Watching Sparrows

Reviewed by Grant McCreary on November 9th, 2011.

cover of Watching Sparrows DVD

Studio: Birdfilms

Date: 2010

Number of Discs: 1

Video Format: widescreen (anamorphic)

Length: 90 minutes

MSRP: $29.95

Drab, skulking, secretive – sparrows are usually described thusly. But you’d never know it by viewing Watching Sparrows. If you think of sparrows as Little Brown Jobs, this video guide will shatter that perception.

This Watching Sparrows DVD is brought to you by Michael Male and Judy Fieth, the same team that produced the wonderful Watching Warblers. The plan is roughly the same: to present a short, but informative, account for each of the sparrows found in the United States and Canada. 46 species of sparrows, towhees, juncos, and longspurs (though now not thought to be related to sparrows, they will always be “honorary” sparrows to me) are included, from the Five-striped Sparrow that barely makes it into the U.S. as a breeding bird to the ubiquitous Song Sparrow.

Black-throated Sparrow from Watching Sparrows DVD

The highlight of the program is, undoubtedly, the video of these birds carrying on with their daily lives. Filmed over the course of three breeding seasons, most of the birds shown are singing males. This shouldn’t be a surprise, as such birds are much easier to find and, especially, film. Plus, this way we get to hear the birds as well. However, this does mean that few female, immature, and non-breeding birds are shown. But it’s hard to be too disappointed when the video that is here is just so good.

The sparrows are presented in taxonomic order, with Male and Fieth alternating as narrators. The feature clocks in at one and a half hours, and each species gets a little less than two minutes of attention. That’s not a lot of time, but the authors manage to work in a surprising amount of information about the bird and its life history, including habitat, breeding biology, habits, and other interesting information. Some identification tips are given, but please take note that this is not intended to be a video field guide. As in the warbler videos, impressive video graphics are used to show the range and migratory movements of these birds.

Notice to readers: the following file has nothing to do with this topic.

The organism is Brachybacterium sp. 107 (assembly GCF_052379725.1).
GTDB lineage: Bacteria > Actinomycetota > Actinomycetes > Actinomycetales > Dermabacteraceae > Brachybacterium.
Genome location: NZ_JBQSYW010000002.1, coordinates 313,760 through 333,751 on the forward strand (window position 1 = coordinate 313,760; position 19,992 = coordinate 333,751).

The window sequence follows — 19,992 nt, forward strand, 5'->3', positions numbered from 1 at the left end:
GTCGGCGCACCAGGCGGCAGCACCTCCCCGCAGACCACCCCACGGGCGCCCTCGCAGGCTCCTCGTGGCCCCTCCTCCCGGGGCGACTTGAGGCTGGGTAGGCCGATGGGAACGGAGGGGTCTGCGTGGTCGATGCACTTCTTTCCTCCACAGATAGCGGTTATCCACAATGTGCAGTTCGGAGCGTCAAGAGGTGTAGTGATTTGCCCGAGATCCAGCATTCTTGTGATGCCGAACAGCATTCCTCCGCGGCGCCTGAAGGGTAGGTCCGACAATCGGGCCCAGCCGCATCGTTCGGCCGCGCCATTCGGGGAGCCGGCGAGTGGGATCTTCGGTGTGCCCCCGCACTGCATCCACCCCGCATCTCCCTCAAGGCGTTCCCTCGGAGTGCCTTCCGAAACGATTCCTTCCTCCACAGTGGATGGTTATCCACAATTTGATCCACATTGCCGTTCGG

Range map from Watching Sparrows DVD

I was pleased to find that each of the four Fox Sparrow groups are shown, discussed, and mapped. Likewise, the various Dark-eyed Juncos are mentioned and their ranges plotted on the map, although not all the forms are shown.

Picture and Sound Quality

The version of Watching Sparrows reviewed here is the second edition, updated and released in 2010. As a part of the upgrade, the video was re-mastered from the original film footage. Wow! I can’t believe how good it looks. Presented in anamorphic 16:9/widescreen format (the same resolution as the latest Hollywood blockbuster on DVD), the video is clear and sharp. You will be hard-pressed to see sparrows this well in real life.

The audio is presented in two-channel stereo and sounds perfectly fine.


Watching Sparrows comes with a few extra features:

  • You can choose to watch the main program without narration, which might be a good option if you want it to be playing in the background.
  • Chorus (4:09) is simply a shortcut to the end of the main program where each bird is shown singing for a couple of seconds each.
  • Fun with Songs (9:16) again shows 18 of the sparrows singing. But after playing the song in real time, it then replays it slowed down to 50% and/or 20% of normal. This reveals intricacies and beauty that our limited sense of hearing can’t normally notice, including birds using both sides of their syrinx simultaneously.
  • Two sparrow-related episodes of the filmmaker’s Little Nature Show are included. Fox Fun (7:06) goes into further detail about Fox Sparrows. From the Moon to Montana (7:57) is a behind-the-scenes look at filming longspurs in Montana and a preview of the McCown’s Longspur account from this DVD.
  • Sharp-tailed Sparrows (9:41) is a fascinating look at filming Saltmarsh and Nelson’s Sparrows (these were called Sharp-tailed Sparrows when this was created for the first edition of this video), as well as insight into their breeding habits.

Chestnut-collared Longspur from Watching Sparrows DVD


It’s easy to love warblers and other colorful bird families, but I’ve been a converted sparrow aficionado for some time now. This group has birds that are as boldly patterned and fascinating as any other. And, speaking from personal experience, even those you may not expect, like Sage and Henslow’s Sparrows, have a subtle beauty of their own that can blow you away just as much as any warbler or tanager. Even if I wasn’t already a sparrow convert, I would be after Watching Sparrows. It’s absolutely recommended to anyone interested in birds.

You can order this, and other similar DVDs, from Birdfilms.

Category: DVD

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Disclosure: The item reviewed here was a complementary review copy provided by the producers. But the opinion expressed here is my own, it has not been influenced in any way.

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